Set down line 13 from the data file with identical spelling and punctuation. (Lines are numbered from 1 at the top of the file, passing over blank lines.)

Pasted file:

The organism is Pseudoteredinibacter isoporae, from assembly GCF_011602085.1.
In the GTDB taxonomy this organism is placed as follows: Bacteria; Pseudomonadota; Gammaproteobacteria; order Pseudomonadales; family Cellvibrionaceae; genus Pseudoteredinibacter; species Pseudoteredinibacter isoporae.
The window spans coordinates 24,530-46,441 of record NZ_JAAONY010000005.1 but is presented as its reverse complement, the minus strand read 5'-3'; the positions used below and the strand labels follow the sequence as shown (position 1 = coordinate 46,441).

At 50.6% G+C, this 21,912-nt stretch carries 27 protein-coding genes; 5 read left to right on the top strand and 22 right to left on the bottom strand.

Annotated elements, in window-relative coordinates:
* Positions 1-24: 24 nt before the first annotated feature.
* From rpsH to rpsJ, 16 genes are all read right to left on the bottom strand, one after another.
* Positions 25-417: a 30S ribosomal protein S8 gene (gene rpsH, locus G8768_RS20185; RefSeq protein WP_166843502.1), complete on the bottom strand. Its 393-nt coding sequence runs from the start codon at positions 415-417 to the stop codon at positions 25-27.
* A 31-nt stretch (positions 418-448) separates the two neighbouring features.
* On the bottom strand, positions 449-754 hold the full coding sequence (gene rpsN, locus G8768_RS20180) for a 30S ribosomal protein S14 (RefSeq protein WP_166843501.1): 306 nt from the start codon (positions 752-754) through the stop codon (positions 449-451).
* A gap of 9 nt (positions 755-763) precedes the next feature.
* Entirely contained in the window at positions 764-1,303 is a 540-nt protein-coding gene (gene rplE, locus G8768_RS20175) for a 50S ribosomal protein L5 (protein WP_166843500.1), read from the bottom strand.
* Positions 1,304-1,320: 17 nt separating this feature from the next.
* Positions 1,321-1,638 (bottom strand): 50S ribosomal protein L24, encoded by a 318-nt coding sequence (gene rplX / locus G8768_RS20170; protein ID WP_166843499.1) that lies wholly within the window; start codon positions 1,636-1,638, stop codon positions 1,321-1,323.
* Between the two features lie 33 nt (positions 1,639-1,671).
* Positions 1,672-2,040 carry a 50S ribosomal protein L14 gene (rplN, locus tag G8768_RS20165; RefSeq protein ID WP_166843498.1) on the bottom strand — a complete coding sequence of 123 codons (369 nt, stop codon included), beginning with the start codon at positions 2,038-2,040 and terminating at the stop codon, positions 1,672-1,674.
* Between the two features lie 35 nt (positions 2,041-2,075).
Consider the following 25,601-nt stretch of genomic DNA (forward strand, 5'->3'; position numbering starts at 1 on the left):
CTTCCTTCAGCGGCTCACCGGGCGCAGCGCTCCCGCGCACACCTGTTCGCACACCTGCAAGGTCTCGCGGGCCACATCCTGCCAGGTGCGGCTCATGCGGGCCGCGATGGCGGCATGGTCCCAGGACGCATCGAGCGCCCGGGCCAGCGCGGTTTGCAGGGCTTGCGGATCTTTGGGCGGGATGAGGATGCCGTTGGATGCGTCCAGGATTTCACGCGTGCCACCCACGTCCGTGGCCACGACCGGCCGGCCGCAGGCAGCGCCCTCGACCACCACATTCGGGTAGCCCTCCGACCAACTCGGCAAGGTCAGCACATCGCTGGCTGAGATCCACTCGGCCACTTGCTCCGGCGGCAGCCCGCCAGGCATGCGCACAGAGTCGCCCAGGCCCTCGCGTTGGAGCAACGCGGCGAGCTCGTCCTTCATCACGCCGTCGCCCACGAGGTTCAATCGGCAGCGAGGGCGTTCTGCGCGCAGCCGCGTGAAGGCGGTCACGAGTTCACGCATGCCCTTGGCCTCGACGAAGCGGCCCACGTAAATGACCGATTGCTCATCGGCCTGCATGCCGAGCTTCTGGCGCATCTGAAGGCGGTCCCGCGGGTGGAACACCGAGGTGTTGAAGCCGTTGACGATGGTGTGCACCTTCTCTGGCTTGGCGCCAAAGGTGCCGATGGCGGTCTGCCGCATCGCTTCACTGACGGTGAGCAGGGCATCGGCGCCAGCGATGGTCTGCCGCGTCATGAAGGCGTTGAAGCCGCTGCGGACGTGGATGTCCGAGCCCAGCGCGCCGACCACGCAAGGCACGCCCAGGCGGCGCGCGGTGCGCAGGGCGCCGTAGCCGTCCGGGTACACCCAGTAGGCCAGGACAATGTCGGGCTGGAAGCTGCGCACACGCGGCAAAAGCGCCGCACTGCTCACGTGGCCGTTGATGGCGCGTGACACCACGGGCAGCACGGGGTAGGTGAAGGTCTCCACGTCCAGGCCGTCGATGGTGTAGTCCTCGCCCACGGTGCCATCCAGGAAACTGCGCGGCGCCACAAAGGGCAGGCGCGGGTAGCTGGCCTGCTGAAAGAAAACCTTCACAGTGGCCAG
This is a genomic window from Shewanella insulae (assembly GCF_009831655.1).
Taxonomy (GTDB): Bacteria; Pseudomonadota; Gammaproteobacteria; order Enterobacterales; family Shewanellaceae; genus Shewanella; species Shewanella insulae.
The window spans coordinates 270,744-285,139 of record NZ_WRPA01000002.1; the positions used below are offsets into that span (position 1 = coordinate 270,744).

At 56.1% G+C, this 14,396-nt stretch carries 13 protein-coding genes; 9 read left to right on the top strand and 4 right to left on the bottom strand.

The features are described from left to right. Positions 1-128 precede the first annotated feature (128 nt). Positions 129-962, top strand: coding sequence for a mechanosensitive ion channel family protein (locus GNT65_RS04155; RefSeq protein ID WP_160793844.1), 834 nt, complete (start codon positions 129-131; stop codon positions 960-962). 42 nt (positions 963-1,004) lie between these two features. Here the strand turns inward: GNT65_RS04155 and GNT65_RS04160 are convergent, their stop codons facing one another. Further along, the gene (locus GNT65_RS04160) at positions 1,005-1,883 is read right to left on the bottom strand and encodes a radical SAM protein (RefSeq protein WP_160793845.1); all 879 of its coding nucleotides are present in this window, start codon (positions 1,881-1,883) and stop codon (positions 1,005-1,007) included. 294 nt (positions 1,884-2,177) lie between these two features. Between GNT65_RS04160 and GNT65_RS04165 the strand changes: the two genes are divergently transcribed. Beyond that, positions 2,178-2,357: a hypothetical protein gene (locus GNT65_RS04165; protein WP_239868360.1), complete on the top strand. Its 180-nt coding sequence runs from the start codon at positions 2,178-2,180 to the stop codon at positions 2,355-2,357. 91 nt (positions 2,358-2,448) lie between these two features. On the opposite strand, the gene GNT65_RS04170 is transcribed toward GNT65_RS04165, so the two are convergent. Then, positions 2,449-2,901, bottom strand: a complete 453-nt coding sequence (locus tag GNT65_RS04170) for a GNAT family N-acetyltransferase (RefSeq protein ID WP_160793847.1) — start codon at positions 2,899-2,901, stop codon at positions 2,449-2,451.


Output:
* Positions 1,304-1,320: 17 nt separating this feature from the next.